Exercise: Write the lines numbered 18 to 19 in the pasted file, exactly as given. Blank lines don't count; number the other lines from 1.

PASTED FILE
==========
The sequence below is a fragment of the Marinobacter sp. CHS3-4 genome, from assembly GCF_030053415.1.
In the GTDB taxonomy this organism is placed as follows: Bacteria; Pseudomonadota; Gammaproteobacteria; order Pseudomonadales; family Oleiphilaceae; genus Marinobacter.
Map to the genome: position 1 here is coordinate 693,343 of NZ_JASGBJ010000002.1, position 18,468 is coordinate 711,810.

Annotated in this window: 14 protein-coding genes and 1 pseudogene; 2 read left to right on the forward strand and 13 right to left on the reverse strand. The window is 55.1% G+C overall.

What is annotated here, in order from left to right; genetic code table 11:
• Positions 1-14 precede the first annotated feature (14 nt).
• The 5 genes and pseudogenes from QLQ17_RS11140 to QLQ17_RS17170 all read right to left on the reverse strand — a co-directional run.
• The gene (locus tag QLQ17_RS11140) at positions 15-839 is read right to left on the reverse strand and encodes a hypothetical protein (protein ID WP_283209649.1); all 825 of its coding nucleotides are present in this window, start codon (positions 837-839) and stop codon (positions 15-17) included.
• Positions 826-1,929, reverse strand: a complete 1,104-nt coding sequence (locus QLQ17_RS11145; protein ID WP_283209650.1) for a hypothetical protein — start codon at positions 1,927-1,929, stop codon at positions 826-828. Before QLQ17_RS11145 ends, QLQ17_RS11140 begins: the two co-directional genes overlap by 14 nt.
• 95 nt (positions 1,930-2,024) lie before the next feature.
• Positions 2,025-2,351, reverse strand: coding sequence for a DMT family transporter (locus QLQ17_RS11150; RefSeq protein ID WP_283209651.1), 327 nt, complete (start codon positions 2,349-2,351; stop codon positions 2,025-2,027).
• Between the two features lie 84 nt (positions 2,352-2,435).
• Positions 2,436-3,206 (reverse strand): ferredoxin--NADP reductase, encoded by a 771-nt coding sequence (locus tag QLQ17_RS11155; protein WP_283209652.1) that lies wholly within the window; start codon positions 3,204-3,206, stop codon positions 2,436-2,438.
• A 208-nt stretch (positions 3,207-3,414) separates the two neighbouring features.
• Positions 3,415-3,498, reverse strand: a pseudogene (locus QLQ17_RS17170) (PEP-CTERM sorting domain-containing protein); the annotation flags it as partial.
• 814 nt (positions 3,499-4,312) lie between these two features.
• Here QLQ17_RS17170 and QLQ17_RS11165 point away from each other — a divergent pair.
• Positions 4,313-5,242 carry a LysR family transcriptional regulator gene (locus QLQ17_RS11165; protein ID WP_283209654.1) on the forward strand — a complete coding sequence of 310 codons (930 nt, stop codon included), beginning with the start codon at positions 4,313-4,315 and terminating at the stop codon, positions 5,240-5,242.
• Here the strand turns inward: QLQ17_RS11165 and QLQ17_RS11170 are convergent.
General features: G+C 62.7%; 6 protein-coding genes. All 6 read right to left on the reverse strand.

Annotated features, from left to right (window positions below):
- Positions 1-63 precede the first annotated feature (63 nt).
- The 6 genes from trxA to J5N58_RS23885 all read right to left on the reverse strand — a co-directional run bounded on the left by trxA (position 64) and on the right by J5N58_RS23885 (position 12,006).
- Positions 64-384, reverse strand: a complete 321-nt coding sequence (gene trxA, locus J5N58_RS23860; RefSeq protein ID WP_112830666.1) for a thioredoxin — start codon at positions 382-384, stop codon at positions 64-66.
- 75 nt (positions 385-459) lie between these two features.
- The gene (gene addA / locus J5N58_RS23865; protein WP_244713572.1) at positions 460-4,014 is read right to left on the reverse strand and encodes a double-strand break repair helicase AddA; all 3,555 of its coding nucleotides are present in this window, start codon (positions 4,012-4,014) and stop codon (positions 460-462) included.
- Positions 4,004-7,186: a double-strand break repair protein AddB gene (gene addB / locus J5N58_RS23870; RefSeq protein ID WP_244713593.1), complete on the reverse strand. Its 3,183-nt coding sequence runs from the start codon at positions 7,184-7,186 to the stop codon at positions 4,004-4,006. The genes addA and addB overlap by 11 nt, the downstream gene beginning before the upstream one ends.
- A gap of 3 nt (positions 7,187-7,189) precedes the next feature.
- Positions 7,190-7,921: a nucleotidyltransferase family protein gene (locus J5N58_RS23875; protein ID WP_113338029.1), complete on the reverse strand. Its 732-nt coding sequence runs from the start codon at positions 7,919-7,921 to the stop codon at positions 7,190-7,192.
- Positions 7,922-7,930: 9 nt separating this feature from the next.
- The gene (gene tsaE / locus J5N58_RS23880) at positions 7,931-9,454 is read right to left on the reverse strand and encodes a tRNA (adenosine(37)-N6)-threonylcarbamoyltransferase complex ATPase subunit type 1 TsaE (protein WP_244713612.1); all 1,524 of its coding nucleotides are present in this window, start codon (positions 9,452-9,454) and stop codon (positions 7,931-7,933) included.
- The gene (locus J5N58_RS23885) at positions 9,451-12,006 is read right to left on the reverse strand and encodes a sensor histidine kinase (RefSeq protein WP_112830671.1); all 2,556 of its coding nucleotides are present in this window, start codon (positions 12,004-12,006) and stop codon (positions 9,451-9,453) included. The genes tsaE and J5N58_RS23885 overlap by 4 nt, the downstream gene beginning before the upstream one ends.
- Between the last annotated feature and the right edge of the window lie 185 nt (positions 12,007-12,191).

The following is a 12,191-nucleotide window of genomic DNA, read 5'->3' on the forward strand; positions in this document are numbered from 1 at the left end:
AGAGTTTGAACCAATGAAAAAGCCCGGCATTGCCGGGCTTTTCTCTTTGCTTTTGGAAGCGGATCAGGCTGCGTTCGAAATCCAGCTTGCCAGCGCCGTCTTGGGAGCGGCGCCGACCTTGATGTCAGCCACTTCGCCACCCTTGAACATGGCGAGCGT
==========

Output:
• Positions 4,313-5,242 carry a LysR family transcriptional regulator gene (locus QLQ17_RS11165; protein ID WP_283209654.1) on the forward strand — a complete coding sequence of 310 codons (930 nt, stop codon included), beginning with the start codon at positions 4,313-4,315 and terminating at the stop codon, positions 5,240-5,242.
• Here the strand turns inward: QLQ17_RS11165 and QLQ17_RS11170 are convergent.